Duhan van der Merwe’s rugby journeyFirst things first, big Duhan van der Merwe, of Edinburgh and Scotland via George in the Western Cape, wants to clear up a few things.That stuff about the origins of his Christian name on Wikipedia? The brilliantly curious claim that he was named after a musician from Limerick called Johnny Duhan? “It’s nonsense, man. I honestly don’t know where these people dream this stuff up.”And his brother, the Sale hooker Akker? “It says he was named after a guy who used to play the clarinet, Acker Bilk. He wasn’t.“It’s funny. We’re reading this and we’re laughing. Some people have great imaginations and way too much time on their hands.”Fine line: Duhan van der Merwe scores his first Test try, against Georgia (Getty Images)Back in October, after three years in Scotland, van der Merwe made his debut for Gregor Townsend’s team with a cap and a try against Georgia. His arrival on the Test scene was keenly anticipated given the regular destruction he has caused in the Guinness Pro14 in recent years – the barnstorming runs, the tries that come in waves.Townsend had been counting the months to his qualification. First chance he got, he put the wing straight in. Van der Merwe scored, carried 11 times and ran for 101 metres. He won a second cap off the bench in the win over Wales in Llanelli, then scored again in his next Test from a brilliant out-to-in line as Scotland defeated Italy. Not a bad start to an international career. “The debut was a very special day for me,” he says. “I’m not usually nervous before a game. I’m usually the one wandering about and making jokes, but I was nervous that day and I was even more nervous when I came on as a substitute against Wales. It’s a different level. You feel it more.“And I knew that everybody back home would be watching. The SRU set me up on a family Zoom call just after the Georgia game and they were all there. They had their faces painted with the Scottish flag, they had the flag hanging up in the living room, my dad was wearing the Scotland jersey. I was so, so proud.”All of this is something of an unlikely story. As a teenager in South Africa, he was a standout, a star of Craven Week two years running, a schoolboy international, a South Africa U20 player. The Scotland wing, who is joining Worcester from Edinbirgh next season, talks Tom English through his unusual route to Test honours Nice touch: Scotland’s Duhan van der Merwe scores against Italy (Getty Images) LATEST RUGBY WORLD MAGAZINE SUBSCRIPTION DEALS In 2014, he came off the bench in the Junior World Cup final in Auckland, an England team captained by Maro Itoje winning 21-20 against a Springbok side led by Handré Pollard. Pollard would get his revenge on Itoje in the senior World Cup final five years later, but by then van der Merwe’s life had changed.Youth centre: Duhan van der Merwe trains with South Africa U20 in 2014 (Getty Images)“I had high expectations of being a full Springbok when I was 18 and 19, but when I hit 20 things weren’t working out the way I wanted them to. I had a lot of injuries that set me back and I found myself stuck in a bit of a rut.“I needed to get away, so I went to France to play for Jake White’s Montpellier, but that didn’t work out either. There were just too many good players ahead of me. I was probably just a nice little player but not tough enough. I didn’t play much but I learnt a lot. That was 2016.”He arrived in Edinburgh in 2017 in poor shape. He’d had a hip injury that required surgery, an ailment that saw him fail his medical. Richard Cockerill gambled on him regardless.“I owe him a big debt. Edinburgh spent a lot of time on me. I just wanted to get the ball in my hands and run, and when I got my injury problems behind me then everything started to come good.“Attacking is my thing and I want to get on the ball more and more. I don’t want single-figure carries in a game, I want double figures.“If I can carry ten times or more then I think I can make a difference. I can’t have games where I touch the ball three or four times, so that’s my target. I want to carry as much as possible. Double figures, no matter who we’re playing against.”He misses the family, of course. Now more than ever. He’d like nothing more than for them to come to Scotland to see him play a Test match in the flesh, but normal life is on hold right now. For his part, he wouldn’t mind nipping back to George for a week. “The heat, man. The heat. It’s 28 or 29 degrees. Gimme seven days of that and I’ll be fine.”As a kid, all he ever wanted to do was play for the Springboks, but it’s funny how life turns out. “It seems like a long time ago when I was dreaming of that,” he says.“The last three years in Edinburgh have been the happiest of my career. I want to get better, I want to stay involved with Scotland and win as many games and caps as I can. I’m a genuinely happy man. Honoured and privileged to be doing what I’m doing. People will look at the residency thing but all I can say is that I’m giving it absolutely everything I’ve got and I’ll keep doing it.” This article originally appeared in the January 2021 edition of Rugby World magazine.Follow Rugby World on Facebook, Instagram and Twitter.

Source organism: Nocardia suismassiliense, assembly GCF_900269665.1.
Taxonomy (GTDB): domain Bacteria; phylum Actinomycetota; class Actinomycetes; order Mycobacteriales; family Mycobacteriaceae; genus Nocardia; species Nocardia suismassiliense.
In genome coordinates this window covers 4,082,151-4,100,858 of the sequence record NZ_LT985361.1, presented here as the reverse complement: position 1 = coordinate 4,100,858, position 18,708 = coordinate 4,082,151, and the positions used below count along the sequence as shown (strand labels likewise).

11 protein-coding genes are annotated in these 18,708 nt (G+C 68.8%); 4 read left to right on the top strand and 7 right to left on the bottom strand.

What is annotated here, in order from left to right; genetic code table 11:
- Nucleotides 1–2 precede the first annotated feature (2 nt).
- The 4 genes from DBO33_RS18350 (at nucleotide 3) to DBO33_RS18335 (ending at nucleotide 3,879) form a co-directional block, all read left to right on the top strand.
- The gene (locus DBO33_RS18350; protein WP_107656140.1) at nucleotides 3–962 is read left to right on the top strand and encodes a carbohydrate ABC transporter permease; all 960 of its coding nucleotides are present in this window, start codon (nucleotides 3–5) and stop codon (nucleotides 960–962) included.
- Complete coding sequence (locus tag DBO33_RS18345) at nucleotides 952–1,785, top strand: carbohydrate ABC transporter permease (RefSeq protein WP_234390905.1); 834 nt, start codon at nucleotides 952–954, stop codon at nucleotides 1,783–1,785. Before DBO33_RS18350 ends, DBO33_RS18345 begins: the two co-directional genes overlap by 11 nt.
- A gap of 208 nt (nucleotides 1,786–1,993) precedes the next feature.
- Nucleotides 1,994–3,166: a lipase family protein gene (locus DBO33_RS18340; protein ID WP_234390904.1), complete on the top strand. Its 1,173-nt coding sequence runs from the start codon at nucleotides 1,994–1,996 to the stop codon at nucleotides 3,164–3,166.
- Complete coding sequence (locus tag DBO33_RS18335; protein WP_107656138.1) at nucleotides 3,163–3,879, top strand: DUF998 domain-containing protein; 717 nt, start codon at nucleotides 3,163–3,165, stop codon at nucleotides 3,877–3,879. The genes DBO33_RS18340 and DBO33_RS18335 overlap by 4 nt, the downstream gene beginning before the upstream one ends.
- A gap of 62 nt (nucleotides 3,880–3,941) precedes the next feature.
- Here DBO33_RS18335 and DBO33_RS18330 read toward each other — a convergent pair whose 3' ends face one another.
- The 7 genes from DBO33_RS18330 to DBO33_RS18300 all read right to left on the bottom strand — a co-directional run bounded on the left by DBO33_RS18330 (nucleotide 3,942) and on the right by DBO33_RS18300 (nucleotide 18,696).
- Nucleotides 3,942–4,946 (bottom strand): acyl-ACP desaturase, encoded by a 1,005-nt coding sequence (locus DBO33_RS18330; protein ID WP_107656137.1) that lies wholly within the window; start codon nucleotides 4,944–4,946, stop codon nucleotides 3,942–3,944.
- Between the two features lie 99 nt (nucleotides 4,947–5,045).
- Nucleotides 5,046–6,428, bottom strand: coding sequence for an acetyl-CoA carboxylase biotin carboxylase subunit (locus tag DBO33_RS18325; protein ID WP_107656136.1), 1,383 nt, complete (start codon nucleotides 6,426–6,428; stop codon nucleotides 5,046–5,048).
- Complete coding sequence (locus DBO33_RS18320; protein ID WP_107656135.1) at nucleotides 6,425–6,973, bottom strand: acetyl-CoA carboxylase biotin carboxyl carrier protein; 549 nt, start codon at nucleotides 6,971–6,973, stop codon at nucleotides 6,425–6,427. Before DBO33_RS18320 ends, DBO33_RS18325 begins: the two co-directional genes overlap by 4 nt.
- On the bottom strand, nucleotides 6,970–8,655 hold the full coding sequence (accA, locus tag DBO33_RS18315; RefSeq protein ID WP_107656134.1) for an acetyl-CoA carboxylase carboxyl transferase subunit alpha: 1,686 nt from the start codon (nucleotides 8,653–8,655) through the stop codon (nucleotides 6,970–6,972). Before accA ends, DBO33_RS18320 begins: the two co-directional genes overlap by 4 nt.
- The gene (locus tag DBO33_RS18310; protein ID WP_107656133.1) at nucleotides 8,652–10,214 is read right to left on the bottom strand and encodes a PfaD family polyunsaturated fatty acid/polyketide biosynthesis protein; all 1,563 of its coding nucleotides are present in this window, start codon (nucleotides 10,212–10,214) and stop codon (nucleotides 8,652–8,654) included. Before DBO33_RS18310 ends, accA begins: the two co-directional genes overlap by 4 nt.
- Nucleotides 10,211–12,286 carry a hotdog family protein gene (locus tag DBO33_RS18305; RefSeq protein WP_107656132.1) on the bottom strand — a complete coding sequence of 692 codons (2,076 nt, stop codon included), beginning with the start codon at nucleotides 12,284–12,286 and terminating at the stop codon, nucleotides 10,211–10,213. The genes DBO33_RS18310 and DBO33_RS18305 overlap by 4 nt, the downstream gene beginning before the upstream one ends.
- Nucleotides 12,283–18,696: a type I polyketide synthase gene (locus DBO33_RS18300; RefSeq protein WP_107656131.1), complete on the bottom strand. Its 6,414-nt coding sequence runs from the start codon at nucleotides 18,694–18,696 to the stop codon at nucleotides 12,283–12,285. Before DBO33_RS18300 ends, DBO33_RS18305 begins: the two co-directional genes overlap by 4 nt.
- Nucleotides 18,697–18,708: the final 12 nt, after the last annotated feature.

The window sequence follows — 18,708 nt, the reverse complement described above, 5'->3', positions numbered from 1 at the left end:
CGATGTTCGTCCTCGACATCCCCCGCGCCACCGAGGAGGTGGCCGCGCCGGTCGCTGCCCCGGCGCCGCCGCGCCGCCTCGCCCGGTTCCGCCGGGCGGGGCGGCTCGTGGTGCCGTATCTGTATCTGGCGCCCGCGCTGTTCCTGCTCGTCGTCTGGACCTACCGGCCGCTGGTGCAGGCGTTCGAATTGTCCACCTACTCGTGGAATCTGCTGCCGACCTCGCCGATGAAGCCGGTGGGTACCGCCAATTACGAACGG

ShareFacebookTwitterPinterestWhatsappMailOrhttps://www.archdaily.com/239275/fitzroy-terrace-welsh-major-architects Clipboard Area: 183 m² Photographs Projects Save this picture!© Brett Boardman+ 16 Share ShareFacebookTwitterPinterestWhatsappMailOrhttps://www.archdaily.com/239275/fitzroy-terrace-welsh-major-architects Clipboard “COPY” “COPY” Fitzroy Terrace / Welsh & Major Architects Photographs: Brett Boardman Save this picture!© Brett BoardmanRecommended ProductsEnclosures / Double Skin FacadesIsland Exterior FabricatorsCurtain Wall Facade SystemsFiber Cements / CementsApavisaTiles – Nanofusion 7.0WoodBlumer LehmannFree Form Structures for Wood ProjectsWoodHESS TIMBERTimber – GLT HybridFitzroy Terrace is a Georgian terrace row, built C1845, attributed to architect James Hume. It consists of seven separate terraces and is a state heritage item. The front of the terrace row remains largely intact. The rear of the terrace row has seen varying degrees of adaptation, extension and reconfiguration. Save this picture!© Brett BoardmanWe were asked to consider one of these terraces. Perhaps the most original of the seven, the property was in a state of serious disrepair. Our brief was to provide a contemporary reconfiguration of the rear of the house, particularly the kitchen, bathroom and everyday living areas and to provide separate visitor accommodation. Save this picture!© Brett BoardmanThe original arrangement of the house consisted of the main front four rooms of the terrace, which were serviced by 2 separate buildings to the rear; a kitchen/scullery with a loft/store above and an outhouse. The kitchen/scullery had been linked to the main terrace sometime around 1890-1900, firstly by a single level laundry, then later by an upper level bridge. In the early-mid 20th Century the breezeway that existed between the two rear buildings was enclosed, leaving the rear lower room of the front part of the terrace isolated from natural light. Save this picture!© Brett BoardmanOur response was to establish a series of codes to generate the new building forms. These are set out using springing points, levels and profiles of existing forms. A butterfly roof is established to transform the main upper level roof, creating an open light filled bedroom. The new studio roof is established from the existing outhouse roof, its profile extruded across the width of the property to create separate self-contained accommodation for visitors. Save this picture!elevations 01The shell of the outhouse accommodates a new bathroom. The breezeway is re-established between the front and rear of the terrace, providing light natural light once more to the rear of the front section. A plywood template, mirroring the profile of the old laundry, is inserted into the breezeway to protect exposed brickwork and conceal services. Save this picture!© Brett BoardmanElegant, prosaic materials are used to construct the new forms; all materials used in the new building elements can be found used elsewhere in the existing house. Part of the design approach was to salvage as much of the existing building fabric as possible: bricks from the demolition were reused in new garden walls and paving; timbers, where possible were reused as cladding. Save this picture!floor plansOnce again a new code was established in the use of materials. Externally salvaged timber is left unfinished; new timber is painted. Internally, brickwork is sealed and left exposed. Ashlar render is left so the extent of the original buildings is still discernable. Where walls have been removed to provide openings, the cut brickwork is left exposed; where walls already had openings, jambs are simply lined with timber. Save this picture!© Brett BoardmanMissing sections of original details such as balustrades, windows and thresholds have been replaced with respectful, clearly different adaptations of the originals. The house is an exercise in responsive, small scale details which collectively result in a flexible house respectfully wrapped around the existing heritage fabric.Project gallerySee allShow lessKhokak Panoram Resort / FCHY Architect Lab, C2H3.chArticlesVideo: Ames Boston HotelArticles Share Fitzroy Terrace / Welsh & Major ArchitectsSave this projectSaveFitzroy Terrace / Welsh & Major Architects Houses CopyHouses, Refurbishment•Sydney, Australia Architects: Welsh & Major Architects Area Area of this architecture project CopyAbout this officeWelsh & Major ArchitectsOfficeFollowProductBrick#TagsProjectsBuilt ProjectsSelected ProjectsResidential ArchitectureHousesRefurbishmentSydneyRefurbishmentHousesAustraliaPublished on May 31, 2012Cite: “Fitzroy Terrace / Welsh & Major Architects” 31 May 2012. ArchDaily. Accessed 11 Jun 2021.